Background. The correlation between SARS-CoV-2 RNA and infectious viral contamination of the hospital environment is poorly understood. Methods. housed in a dedicated COVID-19 unit at an academic medical center. Environmental samples were taken within 24 hours of the first positive SARS-CoV-2 test (day 1) and again on days 3, 6, 10 and 14. Patients were excluded if samples were not obtained on days 1 and 3. Surface samples were obtained with flocked swabs pre-moistened with viral transport media from seven locations inside (bedrail, sink, medical prep area, room computer, exit door handle) and outside the room (nursing station computer). RNA extractions and RT-PCR were completed on all samples. RT-PCR positive samples were used to inoculate Vero E6 cells for 7 days and monitored for cytopathic effect (CPE). If CPE was observed, RT-PCR was used to confirm the presence of SARS-CoV-2. Results. We enrolled 14 patients (Table 1, Patient Characteristics) between October 2020 and May 2021. A total of 243 individual samples were obtained - 97 on day 1, 98 on day 3, 34 on day 6, and 14 on day 10. Overall, 18 (7.4%) samples were positive via RT-PCR - 9 from bedrails (12.9%), 4 from sinks (11.4%), 4 from room computers (11.4%) and 1 from the exit door handle (2.9%). Notably, all medical prep and nursing station computer samples were negative (Figure 1). Of the 18 positive samples, 5 were from day 1, 10 on day 3, 1 on day 6 and 2 on day 10. Only one sample, obtained from the bedrails of a symptomatic patient with diarrhea and a fever on day 3, was culture-positive (Figure 2). Conclusion. Overall, the amount of environmental contamination of viable SARS-CoV-2 virus in rooms housing COVID-19 infected patients was low. As expected, more samples were considered contaminated via RT-PCR compared to cell culture, supporting the conclusion that the discovery of genetic material in the environment is not an indicator of contamination with live infectious virus. More studies including RT-PCR and viral cell culture assays are needed to determine the significance of discovering SARS-CoV-2 RNA versus infectious virus in the clinical environment.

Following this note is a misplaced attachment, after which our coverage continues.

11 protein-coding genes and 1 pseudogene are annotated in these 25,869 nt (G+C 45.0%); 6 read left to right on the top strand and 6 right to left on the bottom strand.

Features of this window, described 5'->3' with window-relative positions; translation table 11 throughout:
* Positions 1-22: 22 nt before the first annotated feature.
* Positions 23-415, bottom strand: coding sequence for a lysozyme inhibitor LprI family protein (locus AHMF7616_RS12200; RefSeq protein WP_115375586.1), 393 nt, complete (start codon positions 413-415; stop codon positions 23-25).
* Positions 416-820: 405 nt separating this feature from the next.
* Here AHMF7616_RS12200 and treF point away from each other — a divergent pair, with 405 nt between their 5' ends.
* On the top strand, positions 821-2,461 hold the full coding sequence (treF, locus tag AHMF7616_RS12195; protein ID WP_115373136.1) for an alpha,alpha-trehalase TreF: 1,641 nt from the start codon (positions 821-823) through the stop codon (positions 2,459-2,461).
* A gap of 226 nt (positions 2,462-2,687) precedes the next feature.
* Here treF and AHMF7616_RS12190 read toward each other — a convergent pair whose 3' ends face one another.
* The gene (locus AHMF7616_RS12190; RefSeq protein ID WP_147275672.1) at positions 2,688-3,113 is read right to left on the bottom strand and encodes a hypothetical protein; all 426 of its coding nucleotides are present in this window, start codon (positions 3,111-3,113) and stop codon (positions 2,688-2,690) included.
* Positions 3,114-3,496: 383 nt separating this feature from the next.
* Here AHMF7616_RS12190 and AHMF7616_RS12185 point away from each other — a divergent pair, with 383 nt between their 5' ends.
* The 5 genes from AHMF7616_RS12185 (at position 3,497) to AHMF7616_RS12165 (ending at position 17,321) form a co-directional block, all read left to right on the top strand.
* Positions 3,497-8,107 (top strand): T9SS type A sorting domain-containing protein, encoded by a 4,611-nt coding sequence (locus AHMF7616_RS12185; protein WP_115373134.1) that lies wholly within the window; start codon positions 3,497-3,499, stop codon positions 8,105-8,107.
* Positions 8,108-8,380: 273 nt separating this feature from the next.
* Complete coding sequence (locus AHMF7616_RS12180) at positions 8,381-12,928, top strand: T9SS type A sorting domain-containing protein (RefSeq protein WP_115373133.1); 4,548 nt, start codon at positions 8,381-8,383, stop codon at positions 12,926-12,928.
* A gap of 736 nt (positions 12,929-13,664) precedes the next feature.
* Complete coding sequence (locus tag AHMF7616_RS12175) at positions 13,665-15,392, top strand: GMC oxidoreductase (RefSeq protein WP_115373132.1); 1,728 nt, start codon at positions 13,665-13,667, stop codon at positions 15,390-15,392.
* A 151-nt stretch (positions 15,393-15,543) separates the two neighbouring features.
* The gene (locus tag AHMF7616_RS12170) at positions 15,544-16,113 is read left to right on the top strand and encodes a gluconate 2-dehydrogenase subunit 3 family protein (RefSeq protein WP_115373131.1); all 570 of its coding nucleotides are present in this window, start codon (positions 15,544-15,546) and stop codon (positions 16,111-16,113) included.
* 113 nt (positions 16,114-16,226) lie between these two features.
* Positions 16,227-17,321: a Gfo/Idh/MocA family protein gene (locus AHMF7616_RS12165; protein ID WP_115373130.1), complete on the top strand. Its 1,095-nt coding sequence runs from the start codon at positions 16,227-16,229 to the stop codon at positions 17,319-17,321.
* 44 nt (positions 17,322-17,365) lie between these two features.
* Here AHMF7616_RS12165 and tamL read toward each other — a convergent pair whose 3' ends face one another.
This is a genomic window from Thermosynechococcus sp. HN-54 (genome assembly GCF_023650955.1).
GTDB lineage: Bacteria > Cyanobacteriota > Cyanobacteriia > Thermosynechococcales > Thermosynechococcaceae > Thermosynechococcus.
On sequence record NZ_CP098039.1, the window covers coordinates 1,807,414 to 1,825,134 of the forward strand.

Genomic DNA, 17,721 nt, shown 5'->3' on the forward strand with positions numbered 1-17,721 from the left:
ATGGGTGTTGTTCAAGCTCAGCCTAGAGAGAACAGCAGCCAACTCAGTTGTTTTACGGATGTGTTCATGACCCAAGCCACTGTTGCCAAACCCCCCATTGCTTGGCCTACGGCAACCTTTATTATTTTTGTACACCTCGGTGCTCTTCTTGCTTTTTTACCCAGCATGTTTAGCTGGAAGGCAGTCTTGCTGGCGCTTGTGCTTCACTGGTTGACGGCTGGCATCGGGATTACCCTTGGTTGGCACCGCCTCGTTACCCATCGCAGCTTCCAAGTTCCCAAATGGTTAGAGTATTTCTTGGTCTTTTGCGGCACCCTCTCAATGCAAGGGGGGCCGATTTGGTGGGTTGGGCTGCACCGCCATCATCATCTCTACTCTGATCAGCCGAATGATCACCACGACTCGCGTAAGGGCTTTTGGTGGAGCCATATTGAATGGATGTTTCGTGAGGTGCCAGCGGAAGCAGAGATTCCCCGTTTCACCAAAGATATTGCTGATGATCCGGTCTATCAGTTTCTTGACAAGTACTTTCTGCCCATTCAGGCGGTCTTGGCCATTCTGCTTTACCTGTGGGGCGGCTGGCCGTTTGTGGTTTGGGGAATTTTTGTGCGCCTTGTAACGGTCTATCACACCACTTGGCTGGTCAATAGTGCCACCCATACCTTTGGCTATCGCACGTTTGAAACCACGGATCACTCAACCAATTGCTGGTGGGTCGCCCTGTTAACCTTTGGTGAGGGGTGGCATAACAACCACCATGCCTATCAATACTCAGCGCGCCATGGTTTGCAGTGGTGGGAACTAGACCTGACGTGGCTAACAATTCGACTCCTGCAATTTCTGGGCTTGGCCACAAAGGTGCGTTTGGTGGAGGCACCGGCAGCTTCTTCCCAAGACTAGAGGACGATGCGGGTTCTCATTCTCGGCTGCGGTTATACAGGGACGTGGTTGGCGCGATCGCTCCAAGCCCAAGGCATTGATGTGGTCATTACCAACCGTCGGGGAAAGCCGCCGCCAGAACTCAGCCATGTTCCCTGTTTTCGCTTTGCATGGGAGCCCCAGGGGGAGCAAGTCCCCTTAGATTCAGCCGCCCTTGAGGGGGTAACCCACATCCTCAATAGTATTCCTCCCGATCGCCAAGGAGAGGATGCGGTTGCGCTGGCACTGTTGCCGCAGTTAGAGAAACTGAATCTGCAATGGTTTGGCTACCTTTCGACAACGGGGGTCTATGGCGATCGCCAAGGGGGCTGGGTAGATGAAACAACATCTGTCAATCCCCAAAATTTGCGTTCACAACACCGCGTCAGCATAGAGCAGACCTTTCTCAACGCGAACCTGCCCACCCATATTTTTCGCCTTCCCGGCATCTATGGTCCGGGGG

17.
13th Annual First Year Engineering Experience, FYEE 2020 ; 2021.
Article in English | Scopus | ID: covidwho-1716588

ABSTRACT

This full paper describes the transition of a makerspace peer mentoring program into a student engagement liaison program in an effort to support student connection and community building during the pandemic. Creating community for first year students is an essential component to developing a strong sense of belonging. Whether or not students feel as though they belong is closely linked to their likelihood of success. Remote learning and social distancing have made it more challenging for students to develop connections with one another which has led to challenges fostering belonging. The pandemic has required educators to come up with new strategies to cultivate student connections and enhance student engagement. With a focus on connecting students across engineering disciplines and academic levels, the Engineering and Design Department at Western Washington University adapted an existing peer mentoring program to enhance student engagement and build social networks for first year engineering students. This paper includes a discussion of the evolution from an on-campus, makerspace centered, peer mentoring program to an online, student engagement liaison program. Of particular interest is how the remote version of the program has provided new ways for students to connect virtually and has allowed first year students to develop relationships with upper-division students despite the physical disconnection that has occurred as a result of the pandemic. The authors share their insights and reflections on the process of adapting to online mentoring and summarize the challenges and opportunities of exploring new ways of connecting students. The new program will continue to be developed and modified as the department begins to resume in-person operations and adapts to the changing needs and expectations of incoming students. © American Society for Engineering Education, 2021